Japanese Catholic says 2011 tsunami a shower of blessing | Global News

Japanese Catholic says 2011 tsunami a shower of blessing

By: - Arts and Books Editor / @LitoZulueta
/ 05:13 PM January 28, 2016

CEBU CITY—A tsunami of blessing.

This was how Keichi Sugawara, Japanese survivor of the deadly earthquake and tidal wave that hit Japan on March 11, 2011 characterized the aftermath of the disaster for the small community of Catholics in Ofunato of the Prefecture of Iwate.


Offering a “testimony” to 15,000 delegates from 71 countries attending the International Eucharistic Congress here, Sugawara said that because of the disaster, his small Catholic parish was forced to seek out other Christians, including Filipino women married to Japanese, in the largely Buddhist or Shinto Japan, so that they were able to help one another.

Now, the parish that used to have only 100 Catholics is a vibrant community that has doubled its number.


“I’d like to believe that our small parish in Ofunato, a community gathered in the name of Jesus Christ, has been an instrument of God to realize His plan,” Sugawara told delegates.

His voice sometimes choking in emotion, Sugawara recounted now Ofunato and other towns along the Pacific coast of Northeast Japan were swept away by the tsunami.

“In a matter of an hour after the first waves hit the shores of our town, our peaceful town was flattened, its rows of houses gone,” Sugawara said. “Black mud and debris of bottles, steel, wood and sea creatures covered our once beautiful town.

“Hundreds of our townspeople died. Almost all of us lost a friend, a loved one, home, possessions, treasures and workplace.”


Sugawara said many Catholics bitterly protested their faith silently.

“Why did God allow this to happen? Each of us believers must have asked that question,” he said. “Without receiving an answer, we who survived the earthquake and tsunami gathered as usual on that Sunday following the twin-disaster and celebrated the Eucharist.”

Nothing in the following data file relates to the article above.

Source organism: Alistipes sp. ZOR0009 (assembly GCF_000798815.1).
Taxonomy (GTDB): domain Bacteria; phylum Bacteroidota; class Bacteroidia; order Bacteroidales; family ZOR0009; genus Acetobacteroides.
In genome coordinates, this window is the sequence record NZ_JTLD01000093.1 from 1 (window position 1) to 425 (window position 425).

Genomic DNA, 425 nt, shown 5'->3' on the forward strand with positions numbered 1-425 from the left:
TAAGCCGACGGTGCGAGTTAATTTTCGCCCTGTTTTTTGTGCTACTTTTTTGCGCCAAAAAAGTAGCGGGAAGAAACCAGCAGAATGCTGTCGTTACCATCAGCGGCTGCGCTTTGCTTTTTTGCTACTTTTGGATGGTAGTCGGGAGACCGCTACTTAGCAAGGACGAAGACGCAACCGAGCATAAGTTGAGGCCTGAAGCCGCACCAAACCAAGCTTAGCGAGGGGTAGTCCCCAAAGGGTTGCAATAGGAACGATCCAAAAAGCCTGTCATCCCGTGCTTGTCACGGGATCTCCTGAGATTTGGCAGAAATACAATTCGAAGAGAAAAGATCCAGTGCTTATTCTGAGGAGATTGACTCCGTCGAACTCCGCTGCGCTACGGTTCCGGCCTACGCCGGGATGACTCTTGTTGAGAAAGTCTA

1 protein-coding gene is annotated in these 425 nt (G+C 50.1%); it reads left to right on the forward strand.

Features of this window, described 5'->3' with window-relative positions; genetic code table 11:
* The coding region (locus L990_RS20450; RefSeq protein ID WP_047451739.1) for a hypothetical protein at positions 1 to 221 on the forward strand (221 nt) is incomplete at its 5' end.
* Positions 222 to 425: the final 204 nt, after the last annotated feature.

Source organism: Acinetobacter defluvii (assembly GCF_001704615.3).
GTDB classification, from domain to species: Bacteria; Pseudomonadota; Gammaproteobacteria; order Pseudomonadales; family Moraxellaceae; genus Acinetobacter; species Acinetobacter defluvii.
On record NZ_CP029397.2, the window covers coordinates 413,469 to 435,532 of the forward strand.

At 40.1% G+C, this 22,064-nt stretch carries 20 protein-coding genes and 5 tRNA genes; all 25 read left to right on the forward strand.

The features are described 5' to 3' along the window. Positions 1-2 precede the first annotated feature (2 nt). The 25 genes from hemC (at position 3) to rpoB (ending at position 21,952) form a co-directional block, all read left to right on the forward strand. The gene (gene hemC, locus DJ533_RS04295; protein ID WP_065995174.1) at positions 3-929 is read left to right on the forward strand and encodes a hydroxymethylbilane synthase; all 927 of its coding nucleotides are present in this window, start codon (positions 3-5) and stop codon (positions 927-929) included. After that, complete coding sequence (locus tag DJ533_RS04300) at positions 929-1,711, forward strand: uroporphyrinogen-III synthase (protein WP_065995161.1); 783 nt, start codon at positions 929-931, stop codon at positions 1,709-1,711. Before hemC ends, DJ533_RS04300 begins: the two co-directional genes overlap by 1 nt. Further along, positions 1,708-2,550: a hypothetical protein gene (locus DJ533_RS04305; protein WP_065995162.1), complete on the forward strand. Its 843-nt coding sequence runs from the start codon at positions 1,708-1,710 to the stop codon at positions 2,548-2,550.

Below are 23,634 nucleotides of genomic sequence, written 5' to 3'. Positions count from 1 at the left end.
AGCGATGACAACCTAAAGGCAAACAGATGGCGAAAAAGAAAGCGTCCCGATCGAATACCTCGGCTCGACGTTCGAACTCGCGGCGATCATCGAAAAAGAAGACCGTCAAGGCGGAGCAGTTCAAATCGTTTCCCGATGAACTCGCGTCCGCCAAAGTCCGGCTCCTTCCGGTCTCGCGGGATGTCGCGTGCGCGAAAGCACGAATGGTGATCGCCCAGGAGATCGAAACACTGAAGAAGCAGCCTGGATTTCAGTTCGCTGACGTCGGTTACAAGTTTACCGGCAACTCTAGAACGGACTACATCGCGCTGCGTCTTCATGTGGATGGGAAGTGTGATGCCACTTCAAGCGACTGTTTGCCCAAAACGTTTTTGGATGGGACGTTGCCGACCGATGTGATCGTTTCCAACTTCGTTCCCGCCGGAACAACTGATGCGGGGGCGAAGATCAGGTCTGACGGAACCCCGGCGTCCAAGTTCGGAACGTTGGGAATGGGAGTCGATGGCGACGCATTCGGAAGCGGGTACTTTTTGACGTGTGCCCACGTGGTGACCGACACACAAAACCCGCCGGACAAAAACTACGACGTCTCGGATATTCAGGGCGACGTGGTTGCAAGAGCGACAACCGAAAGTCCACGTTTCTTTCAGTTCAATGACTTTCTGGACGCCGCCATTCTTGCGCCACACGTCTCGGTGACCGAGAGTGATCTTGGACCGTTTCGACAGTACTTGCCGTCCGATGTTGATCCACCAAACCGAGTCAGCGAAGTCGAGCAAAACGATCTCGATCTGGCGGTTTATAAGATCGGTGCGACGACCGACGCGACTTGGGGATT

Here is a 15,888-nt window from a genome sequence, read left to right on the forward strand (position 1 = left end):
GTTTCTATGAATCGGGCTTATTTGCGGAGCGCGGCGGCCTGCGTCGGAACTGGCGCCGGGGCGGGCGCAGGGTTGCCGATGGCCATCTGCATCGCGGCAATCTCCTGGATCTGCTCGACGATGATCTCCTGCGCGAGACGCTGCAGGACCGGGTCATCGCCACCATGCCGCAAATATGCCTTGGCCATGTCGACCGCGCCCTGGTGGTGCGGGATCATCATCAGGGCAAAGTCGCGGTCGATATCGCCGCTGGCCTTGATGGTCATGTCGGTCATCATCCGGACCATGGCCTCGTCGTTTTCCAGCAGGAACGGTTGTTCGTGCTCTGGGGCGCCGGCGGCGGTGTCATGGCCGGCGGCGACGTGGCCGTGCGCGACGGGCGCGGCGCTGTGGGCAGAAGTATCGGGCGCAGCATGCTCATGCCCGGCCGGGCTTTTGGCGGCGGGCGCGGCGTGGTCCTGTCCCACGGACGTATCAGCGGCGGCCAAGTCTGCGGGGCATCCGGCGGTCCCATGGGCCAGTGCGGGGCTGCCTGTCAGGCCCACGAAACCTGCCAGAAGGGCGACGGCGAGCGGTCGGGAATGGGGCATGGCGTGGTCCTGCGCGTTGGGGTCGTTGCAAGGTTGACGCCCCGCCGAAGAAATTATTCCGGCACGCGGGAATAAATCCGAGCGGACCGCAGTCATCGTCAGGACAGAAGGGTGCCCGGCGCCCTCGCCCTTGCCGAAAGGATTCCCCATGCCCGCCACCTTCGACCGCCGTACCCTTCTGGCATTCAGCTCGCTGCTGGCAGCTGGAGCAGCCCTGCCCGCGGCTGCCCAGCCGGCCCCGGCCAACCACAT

He said that before the disaster, the Church had 100 members of whom only 25 regularly attended Sunday Mass. Of the Massgoers, two were Filpino women whom they sought out so they could learn of their fate.


The Filipinos survived and the parish learned that there were other Filipino women in the neighboring town who wanted to come to Mass but weren’t able to because they were married to Buddhists and Shintoists.

“The women we met then contacted other Filipino women they knew and in no time we had quite a company,” Sugawara said. “They welcomed us and prepared dishes for us to partake of. They told us how they escaped from the tsunami, how they fled to higher places with their newborn babies, how they lost the loved ones of their husbands, how they saw their houses and possessions being swept away by the tsunami, how cold it was on that day and how they felt afraid and insecure. All these they related with tears in their eyes.”

He said Filipinos from Tokyo, including a priest and several nuns, later visited Ofunato and celebrated the Mass with them in Tagalog.


“Our church was filled and we saw the joy beaming from everybody’s face as they sang hymns and heard the words of the bible and prayers in their native language,” he said. “Many of them also shed tears of joy.”

Soon even the Shinto or Buddhist Japanese husbands began driving their Filipino wives and children to church.

“The husbands were becoming cheerful too, infected, as it were, by the joy of their spouses,” said Sugawara.

“Two priests, a Filipino and an Indonesian, came to Ofunato and set up the Support Center for Foreigners,” he added. “Thanks to their reaching out and visits, more new faces came to our Sunday mass. They also started presiding a once-a-month mass in Tagalog.”

Soon too, the Filipinos were “not treated as foreigners,” said Sugawara. Filipino women were made to do the readings  in Japanese, while the Japanese sang Tagalog liturgical songs.

He said the Filipino parishioners later formed a community group, Pagasa, and Caritas Japan established a center to welcome volunteers from all over the world to assist in relief and rehabilitation.

Sugawara said he was asked in a newspaper interview if he viewed the earthquake and tsunami as a punishment from God.

His reply: “No, we can never fathom the mind of God. But I know that come what may, God is with us. He loves us and I truly feel that he guides and protects us.”

Addressing the IEC delegates, Sugawara said the tsunami resulted in a shower of blessing.

“From the ruins of the March 11, 2011 disasters,” he declared, “we have been reaping and are still gathering a bountiful harvest. They are a harvest of love, solidarity, and friendship.”

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